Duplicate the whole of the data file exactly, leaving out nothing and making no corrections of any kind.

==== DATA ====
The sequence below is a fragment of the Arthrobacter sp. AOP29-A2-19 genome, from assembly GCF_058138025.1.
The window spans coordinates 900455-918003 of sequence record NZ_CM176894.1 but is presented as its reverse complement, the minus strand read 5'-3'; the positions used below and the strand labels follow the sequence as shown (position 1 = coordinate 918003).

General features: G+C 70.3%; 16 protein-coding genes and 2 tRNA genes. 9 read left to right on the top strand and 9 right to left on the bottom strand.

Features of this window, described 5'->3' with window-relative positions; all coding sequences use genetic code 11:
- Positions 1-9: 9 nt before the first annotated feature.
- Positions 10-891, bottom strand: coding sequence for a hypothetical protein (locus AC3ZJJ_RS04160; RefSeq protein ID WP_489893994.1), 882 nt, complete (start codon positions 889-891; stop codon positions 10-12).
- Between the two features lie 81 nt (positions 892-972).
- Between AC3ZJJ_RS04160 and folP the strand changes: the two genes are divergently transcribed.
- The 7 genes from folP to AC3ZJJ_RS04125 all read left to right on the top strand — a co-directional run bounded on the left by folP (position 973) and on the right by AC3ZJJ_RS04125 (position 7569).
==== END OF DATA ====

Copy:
The sequence below is a fragment of the Arthrobacter sp. AOP29-A2-19 genome, from assembly GCF_058138025.1.
The window spans coordinates 900455-918003 of sequence record NZ_CM176894.1 but is presented as its reverse complement, the minus strand read 5'-3'; the positions used below and the strand labels follow the sequence as shown (position 1 = coordinate 918003).

General features: G+C 70.3%; 16 protein-coding genes and 2 tRNA genes. 9 read left to right on the top strand and 9 right to left on the bottom strand.

Features of this window, described 5'->3' with window-relative positions; all coding sequences use genetic code 11:
- Positions 1-9: 9 nt before the first annotated feature.
- Positions 10-891, bottom strand: coding sequence for a hypothetical protein (locus AC3ZJJ_RS04160; RefSeq protein ID WP_489893994.1), 882 nt, complete (start codon positions 889-891; stop codon positions 10-12).
- Between the two features lie 81 nt (positions 892-972).
- Between AC3ZJJ_RS04160 and folP the strand changes: the two genes are divergently transcribed.
- The 7 genes from folP to AC3ZJJ_RS04125 all read left to right on the top strand — a co-directional run bounded on the left by folP (position 973) and on the right by AC3ZJJ_RS04125 (position 7569).